Day 5: This was a day to visit the Tate Britain Museum.
As with the Tate Modern, they have organized some of the paintings into theme
rooms, rather than the usual chronological order. For example, they
had one room on satire and caricature. But they also had some rooms
with primarily one artist, such as Hogarth, Constable, Blake, etc.
This museum has the most extensive collection of Turner's paintings and it
was interesting to see his development from the typical English landscape
of his time (the first above from 1813) to the more abstract, lighter
works(the second above from 1845.)
After lunch in the museum restaurant, we walked along the
Thames towards Westminster.
We could see the Victoria Tower at the end of the Parliament buildings.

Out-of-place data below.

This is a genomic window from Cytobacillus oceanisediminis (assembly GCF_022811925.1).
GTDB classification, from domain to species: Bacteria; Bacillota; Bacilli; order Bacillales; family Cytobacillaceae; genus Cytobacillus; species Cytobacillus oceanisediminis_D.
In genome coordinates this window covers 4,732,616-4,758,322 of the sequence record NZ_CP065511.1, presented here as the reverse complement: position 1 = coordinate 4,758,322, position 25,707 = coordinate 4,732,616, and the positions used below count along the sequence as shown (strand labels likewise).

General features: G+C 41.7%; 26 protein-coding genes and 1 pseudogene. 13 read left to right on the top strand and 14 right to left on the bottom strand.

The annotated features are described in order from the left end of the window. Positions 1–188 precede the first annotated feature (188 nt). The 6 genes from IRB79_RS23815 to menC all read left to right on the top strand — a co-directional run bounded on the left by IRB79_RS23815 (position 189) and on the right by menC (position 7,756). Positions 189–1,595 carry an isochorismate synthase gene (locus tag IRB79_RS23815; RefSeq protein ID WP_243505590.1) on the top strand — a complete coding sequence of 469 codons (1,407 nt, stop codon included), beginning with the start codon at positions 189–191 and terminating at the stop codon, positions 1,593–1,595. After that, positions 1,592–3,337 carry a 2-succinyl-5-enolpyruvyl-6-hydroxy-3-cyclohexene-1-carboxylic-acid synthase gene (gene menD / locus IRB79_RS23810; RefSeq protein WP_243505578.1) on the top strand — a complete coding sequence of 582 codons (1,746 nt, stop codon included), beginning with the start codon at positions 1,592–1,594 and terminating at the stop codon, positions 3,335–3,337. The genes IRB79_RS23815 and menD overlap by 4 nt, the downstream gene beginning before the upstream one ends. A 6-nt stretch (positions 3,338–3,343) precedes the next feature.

There we also saw Rodin's Burghers of Calais.
A closeup of one of the Burghers.
We came upon a filming of a segmentof Bally Kissangel, an English TV program
sometimes seen on our PBS.
The whole service was impressive in its liturgy, but the high point for us
was the choir singing Mendelssohn's "O for the wings of a dove" with the
first andlast verse printed here:
We went into Westminster Abbey for Evensong and sat in the transept.
Hear my prayer, O God, incline thine ear,
thyself from my petition do not hide;
take heed to me; hear how in prayer I mourn to thee;
without thee all is dark; I have no guide.
O for the wings of a dove!
Far away, far away I would rove;
in the wilderness build me a nest,
and remain there forever at rest.
It was an experience to be in this beautiful abbey with its stained
glass, high nave, the powerful organ playing, and a boy soprano singing the
solo part "O for the wings of a dove". In fact, that may have been the
high point of the whole trip for us.
Continue to Day 6.